Charophytes of the lake Garda (Northern Italy): a preliminary assessment of diversity and distribution

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Rossano Bolpagni *
Eugenia Bettoni
Francesco Bonomi
Mariano Bresciani
Ketty Caraffini
Silvia Costaraoss
Federica Giacomazzi
Catia Monauni
Paola Montanari
Maria Cristina Mosconi
Alessandro Oggioni
Giovanna Pellegrini
Chiara Zampieri
(*) Corresponding Author:
Rossano Bolpagni | rossano.bolpagni@libero.it

Abstract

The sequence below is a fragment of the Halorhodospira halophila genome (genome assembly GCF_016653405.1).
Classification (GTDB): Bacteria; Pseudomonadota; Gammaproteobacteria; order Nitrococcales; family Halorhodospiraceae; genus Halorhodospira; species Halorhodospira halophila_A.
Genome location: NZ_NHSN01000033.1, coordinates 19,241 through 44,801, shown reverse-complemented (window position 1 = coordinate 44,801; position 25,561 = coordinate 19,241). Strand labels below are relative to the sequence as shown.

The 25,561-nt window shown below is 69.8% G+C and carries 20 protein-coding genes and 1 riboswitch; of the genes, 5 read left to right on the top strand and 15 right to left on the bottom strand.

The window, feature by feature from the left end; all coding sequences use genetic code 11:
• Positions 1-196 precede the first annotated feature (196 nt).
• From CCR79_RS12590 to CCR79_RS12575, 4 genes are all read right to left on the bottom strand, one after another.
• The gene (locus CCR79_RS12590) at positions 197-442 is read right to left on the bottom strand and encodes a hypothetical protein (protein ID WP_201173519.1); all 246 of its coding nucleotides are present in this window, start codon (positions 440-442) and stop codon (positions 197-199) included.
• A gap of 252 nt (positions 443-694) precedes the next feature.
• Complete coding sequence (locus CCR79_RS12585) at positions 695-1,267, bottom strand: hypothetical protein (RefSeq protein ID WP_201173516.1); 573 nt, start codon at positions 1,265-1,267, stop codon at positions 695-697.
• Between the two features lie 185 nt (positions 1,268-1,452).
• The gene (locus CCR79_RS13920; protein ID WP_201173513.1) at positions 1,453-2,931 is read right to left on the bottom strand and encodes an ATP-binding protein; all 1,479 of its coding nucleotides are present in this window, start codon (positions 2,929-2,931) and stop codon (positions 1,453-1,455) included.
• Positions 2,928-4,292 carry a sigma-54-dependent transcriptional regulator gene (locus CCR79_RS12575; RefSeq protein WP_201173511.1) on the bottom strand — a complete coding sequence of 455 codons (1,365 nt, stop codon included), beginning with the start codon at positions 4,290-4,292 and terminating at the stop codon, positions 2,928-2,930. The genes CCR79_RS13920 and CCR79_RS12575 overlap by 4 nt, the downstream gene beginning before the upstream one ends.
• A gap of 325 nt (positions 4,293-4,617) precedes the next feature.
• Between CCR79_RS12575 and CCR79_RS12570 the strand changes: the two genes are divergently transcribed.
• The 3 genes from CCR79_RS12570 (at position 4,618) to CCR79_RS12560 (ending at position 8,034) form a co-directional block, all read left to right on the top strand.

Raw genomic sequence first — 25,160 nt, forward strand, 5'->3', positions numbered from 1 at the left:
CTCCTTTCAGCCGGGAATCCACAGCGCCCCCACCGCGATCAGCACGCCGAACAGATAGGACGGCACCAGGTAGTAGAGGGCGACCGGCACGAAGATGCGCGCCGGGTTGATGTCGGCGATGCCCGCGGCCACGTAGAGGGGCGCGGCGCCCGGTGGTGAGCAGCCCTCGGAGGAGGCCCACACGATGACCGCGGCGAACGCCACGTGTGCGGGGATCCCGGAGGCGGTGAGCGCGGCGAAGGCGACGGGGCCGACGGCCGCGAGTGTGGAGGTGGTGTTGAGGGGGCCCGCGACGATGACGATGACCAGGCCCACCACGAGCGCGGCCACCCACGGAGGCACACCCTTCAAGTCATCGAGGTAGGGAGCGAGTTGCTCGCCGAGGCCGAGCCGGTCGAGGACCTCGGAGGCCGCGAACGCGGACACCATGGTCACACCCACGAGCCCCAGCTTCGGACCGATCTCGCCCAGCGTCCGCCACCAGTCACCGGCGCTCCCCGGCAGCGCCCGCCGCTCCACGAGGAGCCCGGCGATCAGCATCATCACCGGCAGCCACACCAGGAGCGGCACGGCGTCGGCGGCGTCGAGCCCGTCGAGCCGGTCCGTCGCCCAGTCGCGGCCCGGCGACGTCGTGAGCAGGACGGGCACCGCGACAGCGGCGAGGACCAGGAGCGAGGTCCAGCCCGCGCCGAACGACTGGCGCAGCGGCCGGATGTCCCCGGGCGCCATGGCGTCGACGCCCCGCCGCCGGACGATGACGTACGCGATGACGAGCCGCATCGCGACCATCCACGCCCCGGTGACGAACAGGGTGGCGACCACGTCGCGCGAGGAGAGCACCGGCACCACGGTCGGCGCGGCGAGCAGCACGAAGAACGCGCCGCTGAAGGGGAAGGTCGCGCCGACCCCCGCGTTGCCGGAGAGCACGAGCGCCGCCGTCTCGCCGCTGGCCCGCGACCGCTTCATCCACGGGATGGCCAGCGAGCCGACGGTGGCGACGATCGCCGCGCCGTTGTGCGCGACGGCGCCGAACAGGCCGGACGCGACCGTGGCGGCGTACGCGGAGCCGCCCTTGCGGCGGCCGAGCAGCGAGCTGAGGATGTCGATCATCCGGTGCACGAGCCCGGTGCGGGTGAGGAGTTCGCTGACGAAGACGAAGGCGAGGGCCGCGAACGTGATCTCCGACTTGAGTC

Charophytes (stoneworts and bassweeds) are a typical macrophytic component of inland water ecosystems. Well-developed submerged meadows of charophytes are expression of clear water and rather low phytoplankton concentrations. Consequently, among aquatic macroscopic primary producers, charophytes are one of the most threatened groups being very sensitive to phosphorous availability, turbidity and water level perturbations. Accordingly, charophytes have been suffering a massive diversity loss worldwide over the last century, mainly because of human-induced pressures. During summer 2011, detailed field surveys were carried out with the main purpose of filling knowledge gaps concerning aquatic flora and vegetation of the lake Garda – the largest lake in Italy and one of the deepest in Europe. Along randomly selected transects, floristic data were collected following standard procedures, as imposed by the Water Framework Directive. Overall, 12 different species of charophytes were recorded, which accounts for 36% of total Italian charophytes and 19% of European species. The most diffuse species were Chara globularis and C. intermedia; whereas, the most interesting taxa were Chara polyacantha and Nitella hyalina, two species with narrow distribution in Italy. Overall in the lake Garda, dense stands of charophytes covered almost homogeneously the littoral sectors at a water depth between 3 and 12 m. The deepest species was C. globularis, which reached a maximum depth of colonisation of about 17.5 m. Charophytes represent a major element among the primary producers in the lake Garda. The high local charophyte diversity and the rather wide most colonised areas (~1000-1200 ha) confirm that the lake Garda is an important reserve for many rare and threatened charophytes. For the first time, these results highlight the key role of the lake Garda for charophyte diversity at a national and European level.

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